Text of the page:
Situated in the historic region of Transylvania, în România, Sighișoara is amongst the oldest inhabited walled cities. Founded by craftsmen and merchants of German ethnicity in the 12th Century, the city stood on the site of an old Roman Fort as a ‘six-sided camp’ consisting of two parts, a Citadel, crowning the top of a hill, and a local town established on a subsequently lower level.
Primeval military writings mention the existence of a four-meter wall surrounding the city in the 11th Century. As hostility from the Ottoman empire escalated, these barriers soared in height and were slowly converted into bastions with armed fortresses on top.
By the mid 13th Century, the city became a prominent center of defense, art, and economy. Today, this World UNESCO Heritage captivates its visitors via medieval fortresses, orthodox churches, and multilingual commoner dwellings.
Here are 15 places for you to visit in Sighișoara:
1. Clock Tower of Sighișoara
Marking the entrance to the ancient Citadel, the Clock Tower of Sighișoara is the oldest and the most eloquent building in the entire complex. Built in River Stone with solid oak doors and metal gratings on a rectangular base, the present-day structure houses the History Museum of Sighisoara.
The facades facing the Citadel and the City carry large clock dials adorned with seven symbolic figurines representing the seven ancient gods, planets, and metals. Due to its strategic position, the balconies of the majestic tower exhibit a panoramic view of the Citadel and the City below highly favorable in skirmishes or fires.
Contrasting with the neighboring towers, the Sighișoara Clock Tower demonstrates coherent characters of public authority in the form of statues and four turrets on four corners worth witnessing at least once in a lifetime.
2. History Museum of Sighișoara
Perching inside the primitive Clock tower of Sighișoara since the 19th Century, the History Museum is an incredible collection of artifacts of the bygone era. The three-storeyed treasury exhibits a comprehensive scaled model of the fortified city. The scaled model showcases two crossings commencing from the Clock Tower to the lower town. These crossings were divided into five levels and maintained an open gallery on the last level.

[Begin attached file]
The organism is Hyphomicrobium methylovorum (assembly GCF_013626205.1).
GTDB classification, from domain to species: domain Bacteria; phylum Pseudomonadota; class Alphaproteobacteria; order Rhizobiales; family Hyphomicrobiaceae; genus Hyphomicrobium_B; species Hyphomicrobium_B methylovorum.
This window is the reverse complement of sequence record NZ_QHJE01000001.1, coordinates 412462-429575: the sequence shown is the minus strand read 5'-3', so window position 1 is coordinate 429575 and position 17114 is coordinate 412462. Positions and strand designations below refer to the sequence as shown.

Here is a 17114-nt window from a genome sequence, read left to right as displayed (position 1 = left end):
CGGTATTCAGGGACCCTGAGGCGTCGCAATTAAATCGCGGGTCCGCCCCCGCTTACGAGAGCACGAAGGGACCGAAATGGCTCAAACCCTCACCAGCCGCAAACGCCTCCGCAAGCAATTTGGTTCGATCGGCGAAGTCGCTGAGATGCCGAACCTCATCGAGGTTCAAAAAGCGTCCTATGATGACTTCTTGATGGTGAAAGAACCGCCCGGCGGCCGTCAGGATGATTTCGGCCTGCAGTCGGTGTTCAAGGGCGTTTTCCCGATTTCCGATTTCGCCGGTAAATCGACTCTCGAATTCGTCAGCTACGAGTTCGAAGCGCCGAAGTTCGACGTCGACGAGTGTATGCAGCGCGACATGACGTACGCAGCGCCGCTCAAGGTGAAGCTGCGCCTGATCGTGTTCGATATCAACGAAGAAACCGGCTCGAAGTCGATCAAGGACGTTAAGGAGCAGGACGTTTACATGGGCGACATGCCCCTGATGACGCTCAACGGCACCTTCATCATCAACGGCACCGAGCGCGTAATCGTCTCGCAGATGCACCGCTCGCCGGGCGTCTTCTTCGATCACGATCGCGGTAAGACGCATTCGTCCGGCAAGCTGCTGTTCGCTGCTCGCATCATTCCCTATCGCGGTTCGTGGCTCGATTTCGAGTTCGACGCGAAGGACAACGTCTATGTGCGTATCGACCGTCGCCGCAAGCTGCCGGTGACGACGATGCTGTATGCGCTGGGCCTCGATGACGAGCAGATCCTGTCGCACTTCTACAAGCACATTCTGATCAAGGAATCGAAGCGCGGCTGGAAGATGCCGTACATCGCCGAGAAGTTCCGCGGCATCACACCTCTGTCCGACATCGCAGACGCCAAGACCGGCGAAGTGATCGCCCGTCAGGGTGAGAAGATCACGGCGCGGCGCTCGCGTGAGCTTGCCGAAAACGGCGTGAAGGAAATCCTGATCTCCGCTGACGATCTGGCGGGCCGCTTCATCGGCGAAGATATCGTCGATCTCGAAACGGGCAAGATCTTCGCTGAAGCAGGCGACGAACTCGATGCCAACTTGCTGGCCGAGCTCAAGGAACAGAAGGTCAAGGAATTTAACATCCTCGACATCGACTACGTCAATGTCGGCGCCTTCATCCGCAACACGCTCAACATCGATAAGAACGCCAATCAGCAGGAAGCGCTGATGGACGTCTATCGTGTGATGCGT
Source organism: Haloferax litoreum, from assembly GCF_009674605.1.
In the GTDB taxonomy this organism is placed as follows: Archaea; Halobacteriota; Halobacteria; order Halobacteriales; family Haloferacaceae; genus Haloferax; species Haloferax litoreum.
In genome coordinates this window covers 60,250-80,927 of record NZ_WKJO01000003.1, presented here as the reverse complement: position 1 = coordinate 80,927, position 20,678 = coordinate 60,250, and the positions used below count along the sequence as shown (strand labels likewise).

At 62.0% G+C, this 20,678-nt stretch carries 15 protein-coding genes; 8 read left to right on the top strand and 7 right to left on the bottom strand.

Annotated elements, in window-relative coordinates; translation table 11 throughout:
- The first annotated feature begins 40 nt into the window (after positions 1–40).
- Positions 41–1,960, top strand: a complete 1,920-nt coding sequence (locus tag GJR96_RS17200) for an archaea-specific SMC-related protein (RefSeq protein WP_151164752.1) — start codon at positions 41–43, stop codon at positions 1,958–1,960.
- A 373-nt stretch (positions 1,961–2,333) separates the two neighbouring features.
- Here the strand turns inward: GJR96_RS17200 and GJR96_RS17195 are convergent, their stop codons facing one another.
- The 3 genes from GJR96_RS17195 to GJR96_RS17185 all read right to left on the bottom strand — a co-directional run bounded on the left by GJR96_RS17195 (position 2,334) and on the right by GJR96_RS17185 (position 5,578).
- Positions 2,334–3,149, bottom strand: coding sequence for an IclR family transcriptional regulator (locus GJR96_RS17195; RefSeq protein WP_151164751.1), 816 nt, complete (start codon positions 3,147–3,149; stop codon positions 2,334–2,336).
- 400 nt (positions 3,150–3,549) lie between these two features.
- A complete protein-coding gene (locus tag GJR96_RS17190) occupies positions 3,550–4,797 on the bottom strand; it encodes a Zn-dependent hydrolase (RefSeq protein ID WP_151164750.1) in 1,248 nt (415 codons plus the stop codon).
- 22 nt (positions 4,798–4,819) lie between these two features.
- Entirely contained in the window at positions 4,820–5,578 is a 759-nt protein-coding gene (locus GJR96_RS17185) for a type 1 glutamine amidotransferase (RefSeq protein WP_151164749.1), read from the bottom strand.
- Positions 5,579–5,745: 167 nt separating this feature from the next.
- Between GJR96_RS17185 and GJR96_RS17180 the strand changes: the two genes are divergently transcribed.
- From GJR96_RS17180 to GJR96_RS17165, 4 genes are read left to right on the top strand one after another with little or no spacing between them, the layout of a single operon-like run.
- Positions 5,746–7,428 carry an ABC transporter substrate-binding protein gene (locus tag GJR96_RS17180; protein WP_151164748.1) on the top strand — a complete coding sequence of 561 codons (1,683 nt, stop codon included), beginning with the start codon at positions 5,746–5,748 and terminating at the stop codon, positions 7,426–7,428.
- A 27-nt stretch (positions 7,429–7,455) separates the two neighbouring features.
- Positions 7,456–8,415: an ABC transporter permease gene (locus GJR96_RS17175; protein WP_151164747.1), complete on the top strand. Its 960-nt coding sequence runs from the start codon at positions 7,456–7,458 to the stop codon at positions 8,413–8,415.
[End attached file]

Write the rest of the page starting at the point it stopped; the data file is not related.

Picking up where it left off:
Apart from the model, the complex imparts critical insights about the domestic culture via furnishings, textiles, ceramics, and hieroglyphs on glass and timber panels. The museum also accommodates a reservoir of arms and ammunition such as knives and firearms along with pharmacy and medical instruments.
Towers of Sighișoara
The prehistoric city of Sighișoara inhabited fifteen guilds who built fifteen towers, of which nine remain today for safeguarding the citadel. These towers functioned as independent entities and also as undefeatable allies in combat.
3. Tailors’ Tower
Seated opposite the Clock Tower, lies the dense Tailors’ Tower. Built over a bastion, the arched apertures secures the second main entrance to the citadel. Dating back to the 14th Century, the massive scale of the fortress, groin vaults, use of semicircular arches, and attenuated openings connote the construction in Romanesque Style.
Many military archives disclose that the extended bastion and the entrance portal were constructed during the 12th Century and later on the tower was cast in the 14th Century. After the Fire of 1676, the tower lost its military importance and was used as a warehouse till 1935.